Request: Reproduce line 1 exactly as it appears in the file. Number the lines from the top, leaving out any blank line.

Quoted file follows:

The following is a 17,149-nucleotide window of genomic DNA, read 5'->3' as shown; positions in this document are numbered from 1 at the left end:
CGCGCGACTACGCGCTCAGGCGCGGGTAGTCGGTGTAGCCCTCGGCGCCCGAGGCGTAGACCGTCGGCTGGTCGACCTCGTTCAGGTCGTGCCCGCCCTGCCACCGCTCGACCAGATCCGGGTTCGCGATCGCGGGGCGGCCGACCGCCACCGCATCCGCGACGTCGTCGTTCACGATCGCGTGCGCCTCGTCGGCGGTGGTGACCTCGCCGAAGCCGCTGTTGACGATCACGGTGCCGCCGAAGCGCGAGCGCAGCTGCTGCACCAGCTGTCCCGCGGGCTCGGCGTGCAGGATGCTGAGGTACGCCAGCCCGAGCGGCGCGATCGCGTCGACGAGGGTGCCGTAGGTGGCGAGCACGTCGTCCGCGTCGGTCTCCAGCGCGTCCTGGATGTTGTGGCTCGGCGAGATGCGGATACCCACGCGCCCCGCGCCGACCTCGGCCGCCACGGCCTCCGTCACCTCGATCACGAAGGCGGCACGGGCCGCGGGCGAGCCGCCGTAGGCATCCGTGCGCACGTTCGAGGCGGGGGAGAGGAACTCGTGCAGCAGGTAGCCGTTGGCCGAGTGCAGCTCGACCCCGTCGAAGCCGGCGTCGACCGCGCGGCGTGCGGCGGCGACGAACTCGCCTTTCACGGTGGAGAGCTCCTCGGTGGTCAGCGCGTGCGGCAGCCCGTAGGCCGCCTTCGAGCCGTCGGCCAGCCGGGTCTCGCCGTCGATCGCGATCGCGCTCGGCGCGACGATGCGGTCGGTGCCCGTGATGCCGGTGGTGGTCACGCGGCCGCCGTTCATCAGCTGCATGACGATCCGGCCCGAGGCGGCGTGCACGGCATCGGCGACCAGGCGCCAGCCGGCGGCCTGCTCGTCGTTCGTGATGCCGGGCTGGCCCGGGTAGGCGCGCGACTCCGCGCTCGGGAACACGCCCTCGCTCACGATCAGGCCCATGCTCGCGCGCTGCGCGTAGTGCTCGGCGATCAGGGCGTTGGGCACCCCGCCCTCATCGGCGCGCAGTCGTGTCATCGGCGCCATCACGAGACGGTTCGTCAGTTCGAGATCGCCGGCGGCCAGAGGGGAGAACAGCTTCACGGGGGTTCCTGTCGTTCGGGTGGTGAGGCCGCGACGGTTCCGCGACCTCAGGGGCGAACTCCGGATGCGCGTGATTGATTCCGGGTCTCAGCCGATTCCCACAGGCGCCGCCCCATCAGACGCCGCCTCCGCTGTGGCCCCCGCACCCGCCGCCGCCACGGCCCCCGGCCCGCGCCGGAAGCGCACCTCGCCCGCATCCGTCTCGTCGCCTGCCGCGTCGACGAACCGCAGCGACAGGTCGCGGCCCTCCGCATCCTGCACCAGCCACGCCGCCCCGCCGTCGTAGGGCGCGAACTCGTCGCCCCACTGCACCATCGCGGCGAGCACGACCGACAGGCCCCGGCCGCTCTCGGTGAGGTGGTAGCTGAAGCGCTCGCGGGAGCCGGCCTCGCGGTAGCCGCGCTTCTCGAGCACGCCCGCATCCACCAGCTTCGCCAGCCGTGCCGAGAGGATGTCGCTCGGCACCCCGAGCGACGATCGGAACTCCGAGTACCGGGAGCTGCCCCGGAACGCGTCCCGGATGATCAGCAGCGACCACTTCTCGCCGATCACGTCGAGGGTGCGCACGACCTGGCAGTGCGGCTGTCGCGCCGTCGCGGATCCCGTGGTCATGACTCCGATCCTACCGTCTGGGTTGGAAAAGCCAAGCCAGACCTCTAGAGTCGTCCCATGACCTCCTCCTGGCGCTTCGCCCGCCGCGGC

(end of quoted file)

The following is a 17,149-nucleotide window of genomic DNA, read 5'->3' as shown; positions in this document are numbered from 1 at the left end: